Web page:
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The uncertainty of science: Despite fears that the radioactivity released from the Fukushima nuclear accident would make life difficult if not impossible within the 80-mile radius exclusion zone surrounding the reactor, animals are thriving there, in large unexpected numbers.
Now, nearly a decade after the nuclear accident, the wildlife populations appear to be thriving. Animals are most abundant in areas still devoid of humans, with more than 20 species captured in the UGA’s camera study.
Particular species that often find themselves in conflict with humans, especially Fukushima’s wild boar, were most often photographed in human-evacuated areas. Without the threat of humankind, wildlife is flourishing. In the years since the nuclear accident, Japan’s wild boar seems to have taken over abandoned farmland — even moving into abandoned homes. The government hired boar hunters to cull the population prior to re-opening parts of the original exclusion zone in 2017.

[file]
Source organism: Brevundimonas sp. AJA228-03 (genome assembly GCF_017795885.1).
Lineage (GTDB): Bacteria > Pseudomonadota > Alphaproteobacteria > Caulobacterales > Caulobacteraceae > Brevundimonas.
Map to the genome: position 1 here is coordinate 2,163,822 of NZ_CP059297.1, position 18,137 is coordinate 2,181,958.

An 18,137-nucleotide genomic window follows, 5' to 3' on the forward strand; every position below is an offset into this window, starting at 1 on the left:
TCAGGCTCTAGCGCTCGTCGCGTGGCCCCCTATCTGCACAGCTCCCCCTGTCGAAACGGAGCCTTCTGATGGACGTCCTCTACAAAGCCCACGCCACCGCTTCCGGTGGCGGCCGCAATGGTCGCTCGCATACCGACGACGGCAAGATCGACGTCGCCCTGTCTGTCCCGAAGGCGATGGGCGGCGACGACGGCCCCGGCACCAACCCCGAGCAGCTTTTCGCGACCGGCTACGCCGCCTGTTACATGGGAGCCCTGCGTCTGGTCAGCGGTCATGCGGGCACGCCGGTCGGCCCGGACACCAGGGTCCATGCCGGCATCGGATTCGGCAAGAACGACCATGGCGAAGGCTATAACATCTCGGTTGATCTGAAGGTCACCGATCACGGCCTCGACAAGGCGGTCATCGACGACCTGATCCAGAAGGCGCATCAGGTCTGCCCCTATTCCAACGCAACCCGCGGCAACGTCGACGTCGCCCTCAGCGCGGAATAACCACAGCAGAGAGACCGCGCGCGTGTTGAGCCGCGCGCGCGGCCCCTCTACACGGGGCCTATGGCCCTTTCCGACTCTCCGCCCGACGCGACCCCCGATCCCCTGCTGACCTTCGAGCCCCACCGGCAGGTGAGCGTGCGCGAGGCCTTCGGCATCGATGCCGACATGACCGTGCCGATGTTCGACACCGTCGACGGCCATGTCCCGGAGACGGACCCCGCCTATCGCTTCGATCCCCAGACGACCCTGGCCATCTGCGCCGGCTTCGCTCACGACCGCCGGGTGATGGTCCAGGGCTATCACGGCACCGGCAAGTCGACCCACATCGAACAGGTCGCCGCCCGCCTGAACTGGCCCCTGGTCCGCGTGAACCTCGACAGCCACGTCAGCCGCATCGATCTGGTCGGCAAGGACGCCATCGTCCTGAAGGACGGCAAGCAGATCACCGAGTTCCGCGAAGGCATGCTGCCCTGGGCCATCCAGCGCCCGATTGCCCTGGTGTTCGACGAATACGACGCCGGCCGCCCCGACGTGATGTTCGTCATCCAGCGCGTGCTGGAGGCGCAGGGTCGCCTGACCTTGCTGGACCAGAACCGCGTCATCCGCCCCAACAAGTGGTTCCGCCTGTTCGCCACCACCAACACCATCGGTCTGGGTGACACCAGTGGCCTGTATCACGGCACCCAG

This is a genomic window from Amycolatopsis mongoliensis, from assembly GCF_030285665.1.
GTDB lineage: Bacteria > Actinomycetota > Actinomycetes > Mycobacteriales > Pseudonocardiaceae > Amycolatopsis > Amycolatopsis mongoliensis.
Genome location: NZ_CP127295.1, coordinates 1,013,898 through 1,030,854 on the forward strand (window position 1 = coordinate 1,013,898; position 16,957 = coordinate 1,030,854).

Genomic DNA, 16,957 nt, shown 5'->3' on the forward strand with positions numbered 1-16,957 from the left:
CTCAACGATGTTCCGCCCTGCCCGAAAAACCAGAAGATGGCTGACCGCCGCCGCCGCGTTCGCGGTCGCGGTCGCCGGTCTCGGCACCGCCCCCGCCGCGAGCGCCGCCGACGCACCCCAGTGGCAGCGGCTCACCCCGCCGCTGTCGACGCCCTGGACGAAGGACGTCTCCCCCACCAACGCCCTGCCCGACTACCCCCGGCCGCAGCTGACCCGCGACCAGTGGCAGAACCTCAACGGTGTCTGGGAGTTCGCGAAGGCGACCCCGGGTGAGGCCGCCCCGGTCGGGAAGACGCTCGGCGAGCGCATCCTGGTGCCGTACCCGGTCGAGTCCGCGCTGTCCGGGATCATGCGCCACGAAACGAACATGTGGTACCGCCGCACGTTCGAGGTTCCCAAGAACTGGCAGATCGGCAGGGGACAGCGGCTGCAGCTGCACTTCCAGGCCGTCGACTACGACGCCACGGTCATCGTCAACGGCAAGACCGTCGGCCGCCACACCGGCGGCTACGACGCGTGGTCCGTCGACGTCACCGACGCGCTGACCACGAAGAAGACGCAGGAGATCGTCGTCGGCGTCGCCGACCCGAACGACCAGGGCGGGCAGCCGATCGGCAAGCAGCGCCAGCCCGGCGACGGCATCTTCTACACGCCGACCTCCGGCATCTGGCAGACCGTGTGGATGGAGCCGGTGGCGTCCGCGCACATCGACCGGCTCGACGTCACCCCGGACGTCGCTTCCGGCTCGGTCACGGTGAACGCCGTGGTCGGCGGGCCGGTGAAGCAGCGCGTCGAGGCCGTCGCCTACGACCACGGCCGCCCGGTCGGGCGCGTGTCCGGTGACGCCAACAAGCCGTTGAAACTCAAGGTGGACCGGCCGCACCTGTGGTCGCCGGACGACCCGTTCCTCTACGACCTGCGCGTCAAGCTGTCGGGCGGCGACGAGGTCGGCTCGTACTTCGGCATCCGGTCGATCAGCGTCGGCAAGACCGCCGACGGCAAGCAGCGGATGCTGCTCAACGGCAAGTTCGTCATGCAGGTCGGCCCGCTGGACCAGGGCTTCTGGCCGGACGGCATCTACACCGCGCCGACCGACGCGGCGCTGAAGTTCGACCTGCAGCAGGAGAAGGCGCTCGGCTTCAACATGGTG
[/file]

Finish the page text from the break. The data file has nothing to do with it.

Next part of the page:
This phenomenon has happened before. Life inside the Chernobyl exclusion zone in Ukraine became an accidental wildlife preserve after humans left following the nuclear disaster there in April 1986. [emphasis mine]
This story, and that of Chernobyl, does not prove that radioactivity is harmless. Not at all. What it shows is that we know diddly-squat about its effects on life. For example, one study has shown changes in the weight and size of one species of monkey at Fukushima has shrunk, but have flourished nonetheless.